After a visit to Marywood, the motherhouse of the Dominican Sisters of Grand Rapids, she entered the Congregation and found that her intellectual and spiritual lives finally came together. At first, she found religious life a bit restricting, but she soon fell into the rhythm of religious life and thrived. Eventually she completed her novitiate training and earned her degree at Aquinas College. She was named Sister Mary Aquinas in 1945 upon professing vows as a Dominican Sister of Grand Rapids. Interestingly, she did not choose the name “Aquinas” herself.

“I proposed three names and got none of them,” says Sister Aquinas. “The name was chosen by the prioress and governing council, after a sister in the congregation who had been a great educator.” Perhaps the name was prophetic, with her spending so much of her career at the College named after the great doctor of the Church.

Within ten years, Sister Aquinas’ leadership abilities were recognized, and she went on to become a principal at schools in Bay City and Detroit. In the early 1960s, the Sisters called her back to Marywood to serve as directress of Student Sisters, and then, in 1966, as prioress. It was a turbulent time in religious life as the Sisters struggled to enact the reforms of the Vatican II, but Sister Aquinas skillfully steered the community through changes big and small, revitalizing the Congregation and engaging it through the many changes that ensued.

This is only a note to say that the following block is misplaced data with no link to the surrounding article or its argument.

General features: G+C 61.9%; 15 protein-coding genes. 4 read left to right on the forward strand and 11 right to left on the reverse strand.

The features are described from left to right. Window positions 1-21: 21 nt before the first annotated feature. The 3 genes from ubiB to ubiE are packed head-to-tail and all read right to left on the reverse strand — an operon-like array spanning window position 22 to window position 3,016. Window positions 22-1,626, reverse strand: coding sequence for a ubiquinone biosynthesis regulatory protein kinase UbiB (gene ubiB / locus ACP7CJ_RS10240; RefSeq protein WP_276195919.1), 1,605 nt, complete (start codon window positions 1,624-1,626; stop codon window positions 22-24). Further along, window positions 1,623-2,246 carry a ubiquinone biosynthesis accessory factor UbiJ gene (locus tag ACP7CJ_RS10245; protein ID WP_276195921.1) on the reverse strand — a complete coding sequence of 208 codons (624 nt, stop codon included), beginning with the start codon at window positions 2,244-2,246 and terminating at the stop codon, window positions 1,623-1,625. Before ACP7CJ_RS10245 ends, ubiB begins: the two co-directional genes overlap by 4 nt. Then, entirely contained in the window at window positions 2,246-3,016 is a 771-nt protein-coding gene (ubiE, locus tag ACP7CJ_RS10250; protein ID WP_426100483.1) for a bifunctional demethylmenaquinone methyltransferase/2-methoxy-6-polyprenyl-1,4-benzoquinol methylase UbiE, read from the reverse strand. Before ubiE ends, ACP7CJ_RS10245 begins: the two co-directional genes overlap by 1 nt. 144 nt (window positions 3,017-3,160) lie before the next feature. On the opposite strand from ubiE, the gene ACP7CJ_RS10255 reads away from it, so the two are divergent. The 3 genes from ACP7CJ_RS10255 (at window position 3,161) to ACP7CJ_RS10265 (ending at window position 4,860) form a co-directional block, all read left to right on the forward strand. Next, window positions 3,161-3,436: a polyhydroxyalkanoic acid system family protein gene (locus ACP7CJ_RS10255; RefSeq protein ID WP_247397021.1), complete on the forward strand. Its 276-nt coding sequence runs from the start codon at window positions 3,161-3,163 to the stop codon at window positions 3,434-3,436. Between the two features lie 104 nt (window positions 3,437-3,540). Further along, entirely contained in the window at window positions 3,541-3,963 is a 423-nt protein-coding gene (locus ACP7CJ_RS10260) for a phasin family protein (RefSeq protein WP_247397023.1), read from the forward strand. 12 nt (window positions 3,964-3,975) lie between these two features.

After her term as prioress ended, she began graduate studies in sociology, and then, in 1973, she was called by Dr. Norbert Hruby, president of Aquinas College, to become director of what was then known as the Neighborhood Project, later Eastown Neighborhood Association and Eastown Business Association. In this new role, Sister Aquinas engaged area bankers and business leaders in revitalizing the struggling Eastown business district. This neighborhood stabilization program became a model for quality urban renewal, and her experience there led directly to her being asked to be the first woman to serve on the board of trustees of Old Kent Bank (now Fifth Third).

Meanwhile, she was serving on many other boards, including the Leadership Conference of Women Religious, the Aquinas College Board of Trustees and the Greater Grand Rapids Housing Authority. She also helped found Hospice of Greater Grand Rapids with Rabbi Albert Lewis and others.

In the 1980s, she directed Aquinas College’s Emeritus College, before becoming vice president for development. She was named chancellor of the College in 1983 and currently holds the title chancellor emerita. Sister Aquinas still comes to the office several days a week and maintains her many ties in the business and social network she has fostered over several decades.

She is modest about her accomplishments and the naming of the new science addition after her, but she remains acutely aware of the needs of the present and future as the College prepares to build this exciting new addition. She wants to do whatever it takes to enhance learning—including lending her name. “Today, students need to be trained in the sciences more than ever,” Sister Aquinas says. “We need facilities that are up to date to meet the needs of the times.”